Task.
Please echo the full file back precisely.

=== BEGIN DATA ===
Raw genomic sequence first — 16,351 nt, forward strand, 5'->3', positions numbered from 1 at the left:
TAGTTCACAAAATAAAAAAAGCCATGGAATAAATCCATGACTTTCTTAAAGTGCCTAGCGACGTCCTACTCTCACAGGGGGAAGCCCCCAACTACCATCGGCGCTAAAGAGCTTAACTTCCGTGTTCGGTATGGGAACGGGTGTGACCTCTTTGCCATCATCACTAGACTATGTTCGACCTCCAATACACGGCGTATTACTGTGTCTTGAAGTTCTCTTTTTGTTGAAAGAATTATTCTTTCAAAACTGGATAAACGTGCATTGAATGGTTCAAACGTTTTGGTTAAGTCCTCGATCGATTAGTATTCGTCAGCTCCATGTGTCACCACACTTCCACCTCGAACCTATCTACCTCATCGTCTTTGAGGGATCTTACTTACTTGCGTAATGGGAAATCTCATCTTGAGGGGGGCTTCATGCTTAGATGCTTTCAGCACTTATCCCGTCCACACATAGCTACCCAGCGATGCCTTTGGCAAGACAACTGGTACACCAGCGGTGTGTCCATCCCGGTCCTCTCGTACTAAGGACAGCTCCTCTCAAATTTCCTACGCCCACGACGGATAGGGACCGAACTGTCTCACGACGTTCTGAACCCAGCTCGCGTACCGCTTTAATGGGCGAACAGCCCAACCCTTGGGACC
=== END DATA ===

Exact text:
Raw genomic sequence first — 16,351 nt, forward strand, 5'->3', positions numbered from 1 at the left:
TAGTTCACAAAATAAAAAAAGCCATGGAATAAATCCATGACTTTCTTAAAGTGCCTAGCGACGTCCTACTCTCACAGGGGGAAGCCCCCAACTACCATCGGCGCTAAAGAGCTTAACTTCCGTGTTCGGTATGGGAACGGGTGTGACCTCTTTGCCATCATCACTAGACTATGTTCGACCTCCAATACACGGCGTATTACTGTGTCTTGAAGTTCTCTTTTTGTTGAAAGAATTATTCTTTCAAAACTGGATAAACGTGCATTGAATGGTTCAAACGTTTTGGTTAAGTCCTCGATCGATTAGTATTCGTCAGCTCCATGTGTCACCACACTTCCACCTCGAACCTATCTACCTCATCGTCTTTGAGGGATCTTACTTACTTGCGTAATGGGAAATCTCATCTTGAGGGGGGCTTCATGCTTAGATGCTTTCAGCACTTATCCCGTCCACACATAGCTACCCAGCGATGCCTTTGGCAAGACAACTGGTACACCAGCGGTGTGTCCATCCCGGTCCTCTCGTACTAAGGACAGCTCCTCTCAAATTTCCTACGCCCACGACGGATAGGGACCGAACTGTCTCACGACGTTCTGAACCCAGCTCGCGTACCGCTTTAATGGGCGAACAGCCCAACCCTTGGGACC